In this week devoted to Ewoks, it is only right that we set the mood with some of the music associated with the little furballs. I have to admit that the title of this post is a bit misleading, though. While I do have some musical training (high school chorus!), I can’t really provide a well-informed commentary on the music the Ewoks play (or rather, that composer John Williams created FOR them). Instead, what I have done is provided just a few thoughts/reflections on two pieces from the Return of the Jedi soundtrack: ‘Parade of the Ewoks’ and ‘Ewok Celebration.’
And never fear for I have also provided links to each piece so you needn’t head off to YouTube or Spotify. Just click the title of each section below, each of which is aptly named for the song being discussed.
‘Parade of the Ewoks’ is not just one of the more unique pieces of music in the entire Star Wars soundtrack, but I would also rank it as one of the most iconic pieces. Yeah, you heard me, I would put it up there with ‘The Imperial March,’ ‘Duel of the Fates,’ ‘Across the Stars,’ ‘The Hologram/Binary Sunset,’ and ‘The Throne Room.’ And no, this is NOT my entire list of iconic Star Wars music, I am just giving examples.
While I love the way ‘Parade of the Ewoks’ sounds, what I truly appreciate about this short piece is that it captures the essence of the Ewoks and translates this into a sort of musical story about them. In the Return of the Jedi, the very first Ewok we meet is Wicket. Probably the most popular of all the Ewoks, Wicket initially gives off the impression that these primitive creatures are curious, simple and even somewhat ridiculous. However, as the movie progresses, the Ewoks turn out to be much more capable and interesting than perhaps we originally anticipated. Think about it – this first Ewok we meet is holding a rudimentary spear and is frightened when Leia takes off her helmet. But later in the film, we see one Ewok pilot a speeder bike, two will drive an AT-ST along with Chewbacca, and another is seen raising a captured Stormtrooper blaster.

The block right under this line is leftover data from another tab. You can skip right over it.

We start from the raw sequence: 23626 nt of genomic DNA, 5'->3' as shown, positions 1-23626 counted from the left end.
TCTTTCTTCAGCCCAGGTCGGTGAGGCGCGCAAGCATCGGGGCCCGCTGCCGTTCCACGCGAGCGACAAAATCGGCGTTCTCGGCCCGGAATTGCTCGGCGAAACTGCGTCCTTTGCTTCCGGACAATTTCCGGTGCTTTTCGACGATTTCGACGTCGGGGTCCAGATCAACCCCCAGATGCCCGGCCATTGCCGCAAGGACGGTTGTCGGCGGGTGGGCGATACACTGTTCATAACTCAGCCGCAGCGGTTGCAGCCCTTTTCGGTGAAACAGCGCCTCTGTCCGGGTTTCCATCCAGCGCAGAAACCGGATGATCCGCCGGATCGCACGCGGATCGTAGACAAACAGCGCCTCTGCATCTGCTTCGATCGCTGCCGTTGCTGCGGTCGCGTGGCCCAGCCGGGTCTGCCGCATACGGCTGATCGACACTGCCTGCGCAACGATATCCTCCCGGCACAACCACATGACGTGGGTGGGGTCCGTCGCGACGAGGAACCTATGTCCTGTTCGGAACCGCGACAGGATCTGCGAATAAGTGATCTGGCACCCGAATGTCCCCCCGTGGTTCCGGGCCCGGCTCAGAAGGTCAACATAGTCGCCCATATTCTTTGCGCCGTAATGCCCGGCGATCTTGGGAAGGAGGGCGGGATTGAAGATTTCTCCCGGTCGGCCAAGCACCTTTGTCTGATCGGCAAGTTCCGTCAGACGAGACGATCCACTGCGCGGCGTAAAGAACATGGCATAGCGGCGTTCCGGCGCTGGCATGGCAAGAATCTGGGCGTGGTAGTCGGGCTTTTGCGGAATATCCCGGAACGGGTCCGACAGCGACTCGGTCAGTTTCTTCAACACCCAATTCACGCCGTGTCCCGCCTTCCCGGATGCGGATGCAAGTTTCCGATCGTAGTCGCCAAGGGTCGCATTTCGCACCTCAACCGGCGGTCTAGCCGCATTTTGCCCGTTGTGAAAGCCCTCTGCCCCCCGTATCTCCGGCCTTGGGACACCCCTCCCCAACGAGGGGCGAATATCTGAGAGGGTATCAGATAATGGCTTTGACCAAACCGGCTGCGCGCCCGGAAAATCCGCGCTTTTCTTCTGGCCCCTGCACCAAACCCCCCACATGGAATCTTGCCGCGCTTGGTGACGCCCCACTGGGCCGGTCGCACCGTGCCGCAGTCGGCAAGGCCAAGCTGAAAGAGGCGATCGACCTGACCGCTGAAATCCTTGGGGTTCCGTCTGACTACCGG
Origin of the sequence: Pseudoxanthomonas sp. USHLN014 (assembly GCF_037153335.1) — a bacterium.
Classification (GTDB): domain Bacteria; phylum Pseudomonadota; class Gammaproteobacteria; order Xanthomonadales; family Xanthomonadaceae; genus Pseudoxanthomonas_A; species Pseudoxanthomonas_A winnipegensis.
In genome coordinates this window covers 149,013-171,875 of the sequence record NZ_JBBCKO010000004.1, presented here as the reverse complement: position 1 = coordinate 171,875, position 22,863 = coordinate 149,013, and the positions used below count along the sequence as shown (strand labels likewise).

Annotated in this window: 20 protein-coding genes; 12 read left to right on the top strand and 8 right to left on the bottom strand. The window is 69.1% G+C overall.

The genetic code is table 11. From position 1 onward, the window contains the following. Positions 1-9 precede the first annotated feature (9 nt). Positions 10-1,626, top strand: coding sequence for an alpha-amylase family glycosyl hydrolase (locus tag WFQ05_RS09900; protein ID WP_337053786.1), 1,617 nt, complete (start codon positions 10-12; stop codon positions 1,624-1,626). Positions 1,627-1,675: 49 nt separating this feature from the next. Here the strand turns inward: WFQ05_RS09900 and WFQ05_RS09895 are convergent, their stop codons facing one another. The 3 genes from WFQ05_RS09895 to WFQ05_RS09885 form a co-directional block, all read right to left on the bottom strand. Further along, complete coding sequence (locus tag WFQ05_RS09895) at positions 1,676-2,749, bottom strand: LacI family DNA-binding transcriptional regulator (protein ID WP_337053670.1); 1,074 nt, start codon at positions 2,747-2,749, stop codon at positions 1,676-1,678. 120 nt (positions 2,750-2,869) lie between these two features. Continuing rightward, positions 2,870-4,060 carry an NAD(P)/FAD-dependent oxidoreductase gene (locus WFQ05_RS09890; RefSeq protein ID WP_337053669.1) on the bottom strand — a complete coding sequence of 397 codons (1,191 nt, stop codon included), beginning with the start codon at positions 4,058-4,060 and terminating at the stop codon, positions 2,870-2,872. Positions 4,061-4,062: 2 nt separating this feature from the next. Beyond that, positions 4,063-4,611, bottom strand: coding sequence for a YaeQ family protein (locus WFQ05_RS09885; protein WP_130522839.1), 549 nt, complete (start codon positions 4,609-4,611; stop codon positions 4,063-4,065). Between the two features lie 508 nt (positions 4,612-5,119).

Primitive they might be, but don’t confuse this with being simple-minded or incompetent. The Ewoks are far more intelligent and dynamic than meets the eye.
So, as you listen to ‘Parade of the Ewoks,’ pay attention to the melody that repeats over and over again. This melody, which all would agree is the theme music for the Ewoks, will not repeat in exactly the same way, though. Rather, while it begins in a modest and unassuming manner, when it does repeat it will do so in a new way each time. The essence of the melody, the essence of the Ewoks, will remain the same, but the melody will also evolve, becoming more robust, more dynamic, just as the Ewoks do in the film. And what we are left with, then, is a melodious biography that beautifully describes these fascinating creatures, one that consistently stays true to their humble and curious nature while also illuminating them as exciting and vibrant creatures.
The score that originally played during the final scene in Return of the Jedi, ‘Ewok Celebration,’ was, and for many older Star Wars fans still is, the music that highlighted the victory of the Rebellion over the Empire.
Of course, I use the words “originally” and “was” for obvious reasons.
When the original films were remastered and re-released as Special Editions in the late 90s, ‘Ewok Celebration’ was replaced by a different piece titled ‘Victory Celebration.’ Being in a theater watching the Special Edition of Return of the Jedi was an overwhelming and powerful experience, but I also remember feeling surprised by the change.
However, this isn’t to say that I dislike ‘Victory Celebration.’ Oh no, I do like it and think it works well with the added scenes George Lucas installed in the final frames. But while I genuinely enjoy ‘Victory Celebration,’ I have always felt a little sad that ‘Ewok Celebration’ was pulled from the film.